Using money to motivateBy Kim S. Nash | Posted 2007-08-13 Email Print
Leading CIOs tackle how to reward success, deal with corporate boards and know when to say, "no."employees">
How do you tie rewards and compensation for your people to the success of IT?
Most companies have a range of tools--bonuses for extraordinarily well-done work, perhaps stock options. Some or all of these are used to reward individuals on particularly high-risk or critical projects that have to be delivered on time with exceptional results. You may use retention bonuses or stock options so they don't jump ship. But if most people are working on projects they're excited by, they are excited not by the monetary element but by the desire to do something that hasn't been done before or to beat the competition.
That's a stronger driver for IT leaders. The compensation element is something to make a company feel more secure.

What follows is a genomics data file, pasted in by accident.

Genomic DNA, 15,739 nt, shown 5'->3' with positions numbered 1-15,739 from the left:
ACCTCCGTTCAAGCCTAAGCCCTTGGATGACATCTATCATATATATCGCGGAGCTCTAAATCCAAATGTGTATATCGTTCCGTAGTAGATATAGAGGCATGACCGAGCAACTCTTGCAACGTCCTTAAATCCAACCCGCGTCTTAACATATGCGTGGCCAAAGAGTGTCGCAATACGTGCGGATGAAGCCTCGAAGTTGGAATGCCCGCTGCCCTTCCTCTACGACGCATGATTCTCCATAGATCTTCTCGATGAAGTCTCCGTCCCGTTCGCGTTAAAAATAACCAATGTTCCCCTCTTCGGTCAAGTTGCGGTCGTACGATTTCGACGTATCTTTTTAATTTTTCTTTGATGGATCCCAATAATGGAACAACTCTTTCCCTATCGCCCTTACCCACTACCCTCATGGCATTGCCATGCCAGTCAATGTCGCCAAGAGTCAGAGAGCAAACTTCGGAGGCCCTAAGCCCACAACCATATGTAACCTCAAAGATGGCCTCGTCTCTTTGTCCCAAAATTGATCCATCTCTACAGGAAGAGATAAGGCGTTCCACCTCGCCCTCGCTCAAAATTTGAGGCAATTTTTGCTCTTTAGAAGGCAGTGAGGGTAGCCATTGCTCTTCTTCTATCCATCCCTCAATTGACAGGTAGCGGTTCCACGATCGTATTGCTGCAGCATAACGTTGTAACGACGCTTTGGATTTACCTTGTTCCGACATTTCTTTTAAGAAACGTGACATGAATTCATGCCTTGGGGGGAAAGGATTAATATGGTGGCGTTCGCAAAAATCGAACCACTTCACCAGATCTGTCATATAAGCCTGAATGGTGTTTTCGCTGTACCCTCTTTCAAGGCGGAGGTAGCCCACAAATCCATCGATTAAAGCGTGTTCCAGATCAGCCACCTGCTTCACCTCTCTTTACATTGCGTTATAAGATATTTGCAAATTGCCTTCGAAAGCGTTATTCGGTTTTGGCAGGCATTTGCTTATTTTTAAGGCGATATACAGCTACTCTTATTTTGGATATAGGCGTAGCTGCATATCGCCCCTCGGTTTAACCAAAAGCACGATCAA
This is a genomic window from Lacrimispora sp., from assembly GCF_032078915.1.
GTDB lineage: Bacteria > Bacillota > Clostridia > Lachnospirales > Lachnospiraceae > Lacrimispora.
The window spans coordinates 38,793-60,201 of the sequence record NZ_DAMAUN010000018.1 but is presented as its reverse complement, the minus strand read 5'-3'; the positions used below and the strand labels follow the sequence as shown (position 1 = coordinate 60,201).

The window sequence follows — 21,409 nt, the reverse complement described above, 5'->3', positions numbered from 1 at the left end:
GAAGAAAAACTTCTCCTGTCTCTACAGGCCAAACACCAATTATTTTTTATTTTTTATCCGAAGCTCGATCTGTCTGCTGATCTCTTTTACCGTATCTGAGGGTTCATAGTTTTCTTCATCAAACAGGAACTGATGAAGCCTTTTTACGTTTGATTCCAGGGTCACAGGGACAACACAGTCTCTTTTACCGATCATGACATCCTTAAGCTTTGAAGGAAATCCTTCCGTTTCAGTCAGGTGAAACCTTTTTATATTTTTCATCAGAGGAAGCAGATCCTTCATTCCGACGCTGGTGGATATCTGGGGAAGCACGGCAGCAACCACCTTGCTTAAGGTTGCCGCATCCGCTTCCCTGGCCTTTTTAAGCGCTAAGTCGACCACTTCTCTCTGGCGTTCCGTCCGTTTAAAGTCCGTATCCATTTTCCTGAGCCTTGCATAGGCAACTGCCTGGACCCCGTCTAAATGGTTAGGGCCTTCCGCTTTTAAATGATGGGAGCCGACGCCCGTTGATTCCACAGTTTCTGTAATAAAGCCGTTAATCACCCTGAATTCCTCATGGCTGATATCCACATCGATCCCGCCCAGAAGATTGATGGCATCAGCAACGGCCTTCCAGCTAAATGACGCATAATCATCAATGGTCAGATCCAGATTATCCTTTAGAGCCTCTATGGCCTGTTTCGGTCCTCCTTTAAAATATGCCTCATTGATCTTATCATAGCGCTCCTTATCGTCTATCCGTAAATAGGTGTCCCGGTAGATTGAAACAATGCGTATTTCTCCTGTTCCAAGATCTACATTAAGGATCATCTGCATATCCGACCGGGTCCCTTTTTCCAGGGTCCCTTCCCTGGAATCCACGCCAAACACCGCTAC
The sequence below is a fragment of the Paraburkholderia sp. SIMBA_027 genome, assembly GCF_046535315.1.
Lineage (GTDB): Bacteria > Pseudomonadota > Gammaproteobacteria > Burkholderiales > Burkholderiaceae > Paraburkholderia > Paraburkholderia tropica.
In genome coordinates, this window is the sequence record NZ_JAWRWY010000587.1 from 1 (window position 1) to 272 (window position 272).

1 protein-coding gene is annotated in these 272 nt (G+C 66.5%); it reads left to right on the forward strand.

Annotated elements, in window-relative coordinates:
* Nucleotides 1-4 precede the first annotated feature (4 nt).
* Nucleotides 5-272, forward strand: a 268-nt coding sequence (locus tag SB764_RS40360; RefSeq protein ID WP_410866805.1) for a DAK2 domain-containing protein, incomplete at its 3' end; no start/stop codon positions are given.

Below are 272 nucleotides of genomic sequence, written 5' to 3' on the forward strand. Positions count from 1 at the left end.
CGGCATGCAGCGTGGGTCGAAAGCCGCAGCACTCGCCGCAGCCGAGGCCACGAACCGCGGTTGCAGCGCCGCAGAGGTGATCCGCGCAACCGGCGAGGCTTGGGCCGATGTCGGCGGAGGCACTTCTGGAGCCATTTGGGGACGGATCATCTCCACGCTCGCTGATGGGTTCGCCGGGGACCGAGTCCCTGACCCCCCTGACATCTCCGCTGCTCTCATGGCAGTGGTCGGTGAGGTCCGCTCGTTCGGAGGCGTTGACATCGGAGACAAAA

Each individual has a one- or two-page road map of expectations and personal development goals per year, such as mentoring with people in the business or going for an M.B.A. We're trying to rotate IT people so they understand more of the business and aren't stuck in one job. We review that map twice a year and measure success of project implementations--the timing, cost of the project, ROI, [whether it was] successful from a business point of view.
We go through an objective-setting exercise. I come out with high-level objectives for my whole group. My direct reports will tie their objectives to mine and they get more granular. But they're completely tied to compensation and bonuses.
From a non-monetary perspective, the biggest way to reward employees is to say "thank you" and say it in public. I like to play golf. I get invited to different golf tournaments. What I usually do is try to give four employees an opportunity to play golf. Or I buy tickets to other sports. That's an effective gesture because it's unexpected.
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